Psychological Literacy

What is psychological literacy?

Psychological literacy is the adaptive capacity to apply psychological science to achieve personal and societal needs.

What is adaptive cognition?

Ways of thinking (and consequently behaving) that are beneficial to one’s (and others’) survival and well-being. Psychological literacy can be applied to three different domains: 

  • Self and others
  • Local communities (including employment settings)
  • Global communities

This information is adapted from A/Professor Jacqueline Cranney (UNSW), the author of the book 'The Psychologically literate citizen'.

Psychological literacy

Concentric circles

There are different domains in which we can apply our psychological literacy. Ideally we will learn to be psychologically literate in all 3 domains. The orange arrow represents how we can move through these different domains. 

Are you psychologically literate?

I apply psychological science (critical thinking, psychology principles, evidence framework) to:

Myself and others

  • I am self-reflective and try and understand myself and others?
  • I try and enhance the well-being and resilience of myself and others?

The local community

  • I apply psychological principles to understanding group behaviour?
  • I contribute to the wellbeing of a local community? (e.g., employment, sporting organisation)

The global community

  • "I think and behave in ways that concern those in other countries as well as my own (e.g., trade, environment, social, poverty)"
  • e.g., global citizenship - I behave as if the world was my home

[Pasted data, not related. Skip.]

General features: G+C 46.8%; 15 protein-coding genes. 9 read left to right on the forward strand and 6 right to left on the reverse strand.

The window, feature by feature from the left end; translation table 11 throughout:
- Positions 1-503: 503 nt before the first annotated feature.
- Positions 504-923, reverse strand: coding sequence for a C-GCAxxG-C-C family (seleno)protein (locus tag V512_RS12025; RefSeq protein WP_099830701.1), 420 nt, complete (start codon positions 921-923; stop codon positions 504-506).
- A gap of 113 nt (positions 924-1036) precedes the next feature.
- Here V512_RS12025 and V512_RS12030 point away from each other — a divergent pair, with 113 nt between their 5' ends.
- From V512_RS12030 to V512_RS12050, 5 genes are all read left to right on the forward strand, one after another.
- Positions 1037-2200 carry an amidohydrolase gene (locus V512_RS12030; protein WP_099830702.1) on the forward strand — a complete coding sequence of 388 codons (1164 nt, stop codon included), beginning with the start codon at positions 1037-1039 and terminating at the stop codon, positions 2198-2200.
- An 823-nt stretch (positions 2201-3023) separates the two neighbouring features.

Scientific reasoning

We live in the information age. How do we know what information is accurate? Not all information needs to be questioned, but when it does the scientific approach would be to:

First - Be sceptical about the information that one encounters. That is, to hold reservation

  • "It may be true, it may not be".

Second - Ask a series of questions to evaluate the information.

  • What is the credibility of the information source?
  • What do experts think? Why do they think this?
  • How was the information obtained? (research or intuition)
  • Is it possible that there are other explanations?
  • Does the person/organisation have another motive to tell you this information?

If you are still are unsure, then it is good to reserve your decision rather than accept or reject the information given to you. Try and use the best evidence available to make important decisions.

For example, imagine somebody told you that chemotherapy is not good for treating cancer. Instead, they say that the best treatment is to use alternative therapy. It would be wise to ask yourself (a) whether this individual is a medical doctor, and what is the consensus among other medical doctors?, (b) how do they know this to be true? (c) Is it possible that all the cases of people who were supposedly cured would have recovered without the alternative therapy? or could they be in remission (d) will the organisation that sells the product make a lot of money? 


Neil DeGrasse Tyson talks about scientific literacy. It is not about how much you know about science, but how you think that is important. How do you react to information given to you?

What is global citizenship? How can you contribute?

The world is shrinking. Your actions can have a bigger positive impact than ever before. Do you have any ideas that could change the world?

Knowing this psychological principles that have occurred here, what would you do if this happened to you? 

Normal people can do great things. However, sometimes they can do evil things. Do you know why? Now you know these principles, what would you do if you were in a similar situation?

What are the conditions that bring out evil in people?

Critical thinking is an important aspect of scientific literacy:

Some more principles of critical thinking:

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